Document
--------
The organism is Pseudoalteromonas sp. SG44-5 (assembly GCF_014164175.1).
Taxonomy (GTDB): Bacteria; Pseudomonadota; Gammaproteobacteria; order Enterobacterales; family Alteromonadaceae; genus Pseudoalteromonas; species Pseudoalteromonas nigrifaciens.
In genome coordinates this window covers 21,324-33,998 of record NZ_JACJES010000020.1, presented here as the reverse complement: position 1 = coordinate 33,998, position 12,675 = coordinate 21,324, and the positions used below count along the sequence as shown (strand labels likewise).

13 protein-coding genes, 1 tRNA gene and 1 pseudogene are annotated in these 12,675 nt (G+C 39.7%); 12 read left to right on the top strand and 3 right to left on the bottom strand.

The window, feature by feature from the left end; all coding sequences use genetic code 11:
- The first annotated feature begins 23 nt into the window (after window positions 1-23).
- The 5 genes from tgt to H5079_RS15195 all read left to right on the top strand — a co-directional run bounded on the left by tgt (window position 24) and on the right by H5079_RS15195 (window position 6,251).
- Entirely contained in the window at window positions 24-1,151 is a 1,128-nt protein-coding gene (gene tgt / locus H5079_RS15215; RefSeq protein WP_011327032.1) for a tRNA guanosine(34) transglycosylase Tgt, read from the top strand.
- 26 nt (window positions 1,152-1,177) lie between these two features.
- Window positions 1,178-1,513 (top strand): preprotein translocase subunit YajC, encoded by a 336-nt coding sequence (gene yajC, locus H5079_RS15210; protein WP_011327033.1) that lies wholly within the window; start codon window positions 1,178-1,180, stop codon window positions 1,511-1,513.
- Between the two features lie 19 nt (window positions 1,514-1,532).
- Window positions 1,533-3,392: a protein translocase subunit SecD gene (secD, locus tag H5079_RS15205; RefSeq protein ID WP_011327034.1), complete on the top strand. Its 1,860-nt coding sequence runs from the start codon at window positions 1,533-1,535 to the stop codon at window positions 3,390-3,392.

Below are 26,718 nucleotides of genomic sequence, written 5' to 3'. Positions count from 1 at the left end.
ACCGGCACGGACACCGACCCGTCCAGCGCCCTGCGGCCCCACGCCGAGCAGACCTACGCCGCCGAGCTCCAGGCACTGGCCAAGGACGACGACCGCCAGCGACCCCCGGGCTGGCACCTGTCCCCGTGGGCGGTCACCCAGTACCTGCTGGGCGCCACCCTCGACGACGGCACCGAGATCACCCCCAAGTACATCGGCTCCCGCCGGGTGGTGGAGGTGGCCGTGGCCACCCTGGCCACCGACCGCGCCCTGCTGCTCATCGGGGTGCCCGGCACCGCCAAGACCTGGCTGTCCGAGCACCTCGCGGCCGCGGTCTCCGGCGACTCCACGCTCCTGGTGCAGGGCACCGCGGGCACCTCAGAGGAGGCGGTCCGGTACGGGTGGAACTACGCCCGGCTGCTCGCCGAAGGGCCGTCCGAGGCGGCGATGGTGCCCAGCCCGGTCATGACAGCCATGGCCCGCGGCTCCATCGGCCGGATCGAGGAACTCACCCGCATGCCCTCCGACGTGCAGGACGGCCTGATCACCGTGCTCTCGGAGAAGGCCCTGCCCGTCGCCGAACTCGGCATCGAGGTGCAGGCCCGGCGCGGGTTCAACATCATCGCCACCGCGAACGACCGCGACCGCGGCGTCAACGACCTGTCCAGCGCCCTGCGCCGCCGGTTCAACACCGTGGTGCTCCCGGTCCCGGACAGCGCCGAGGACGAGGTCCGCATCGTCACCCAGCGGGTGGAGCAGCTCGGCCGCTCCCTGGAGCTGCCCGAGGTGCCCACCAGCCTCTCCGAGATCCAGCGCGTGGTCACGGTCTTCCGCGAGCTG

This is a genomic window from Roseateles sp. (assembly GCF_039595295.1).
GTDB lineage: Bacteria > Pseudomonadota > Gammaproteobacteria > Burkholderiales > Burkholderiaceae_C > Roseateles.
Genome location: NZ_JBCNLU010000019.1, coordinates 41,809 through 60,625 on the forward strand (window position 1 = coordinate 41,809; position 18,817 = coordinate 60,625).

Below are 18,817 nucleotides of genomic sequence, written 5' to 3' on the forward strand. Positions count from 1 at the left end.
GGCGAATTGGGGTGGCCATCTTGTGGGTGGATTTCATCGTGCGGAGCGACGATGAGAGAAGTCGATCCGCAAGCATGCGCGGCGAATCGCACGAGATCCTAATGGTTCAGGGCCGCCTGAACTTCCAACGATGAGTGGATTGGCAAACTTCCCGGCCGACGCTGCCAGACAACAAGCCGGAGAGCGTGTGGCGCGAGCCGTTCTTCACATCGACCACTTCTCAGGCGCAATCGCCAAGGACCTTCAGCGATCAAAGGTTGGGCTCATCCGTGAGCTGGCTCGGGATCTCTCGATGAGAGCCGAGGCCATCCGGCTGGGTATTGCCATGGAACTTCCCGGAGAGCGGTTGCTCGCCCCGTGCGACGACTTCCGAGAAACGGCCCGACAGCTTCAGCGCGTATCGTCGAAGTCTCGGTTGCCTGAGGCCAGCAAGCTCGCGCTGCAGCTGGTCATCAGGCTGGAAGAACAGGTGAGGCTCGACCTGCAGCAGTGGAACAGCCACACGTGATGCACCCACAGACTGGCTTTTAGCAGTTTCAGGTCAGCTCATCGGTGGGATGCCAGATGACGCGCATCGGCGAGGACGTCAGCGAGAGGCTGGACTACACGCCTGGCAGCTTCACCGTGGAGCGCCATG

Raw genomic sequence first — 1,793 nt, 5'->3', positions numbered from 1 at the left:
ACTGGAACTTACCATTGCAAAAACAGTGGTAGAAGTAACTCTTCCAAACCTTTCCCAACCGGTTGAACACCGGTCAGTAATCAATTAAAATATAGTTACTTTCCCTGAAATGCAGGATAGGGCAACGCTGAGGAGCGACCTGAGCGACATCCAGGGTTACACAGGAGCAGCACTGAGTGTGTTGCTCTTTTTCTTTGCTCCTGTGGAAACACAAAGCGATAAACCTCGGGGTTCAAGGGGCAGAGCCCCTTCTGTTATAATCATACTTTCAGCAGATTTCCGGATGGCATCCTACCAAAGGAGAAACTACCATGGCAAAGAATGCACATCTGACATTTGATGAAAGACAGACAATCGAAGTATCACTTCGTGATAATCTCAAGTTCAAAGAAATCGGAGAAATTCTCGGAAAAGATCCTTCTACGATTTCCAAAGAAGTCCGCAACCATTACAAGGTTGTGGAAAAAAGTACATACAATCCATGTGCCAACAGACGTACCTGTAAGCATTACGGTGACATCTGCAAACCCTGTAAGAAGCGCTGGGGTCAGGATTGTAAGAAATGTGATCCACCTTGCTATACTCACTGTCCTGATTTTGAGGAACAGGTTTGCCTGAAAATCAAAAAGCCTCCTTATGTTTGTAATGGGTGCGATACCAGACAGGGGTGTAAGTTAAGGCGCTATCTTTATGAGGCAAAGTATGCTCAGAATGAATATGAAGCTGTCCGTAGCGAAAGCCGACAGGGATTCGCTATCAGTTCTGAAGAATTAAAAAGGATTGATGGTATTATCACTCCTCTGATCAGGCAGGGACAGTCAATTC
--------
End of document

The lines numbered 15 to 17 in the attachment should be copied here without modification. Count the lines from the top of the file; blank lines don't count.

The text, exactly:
This is a genomic window from Roseateles sp. (assembly GCF_039595295.1).
GTDB lineage: Bacteria > Pseudomonadota > Gammaproteobacteria > Burkholderiales > Burkholderiaceae_C > Roseateles.
Genome location: NZ_JBCNLU010000019.1, coordinates 41,809 through 60,625 on the forward strand (window position 1 = coordinate 41,809; position 18,817 = coordinate 60,625).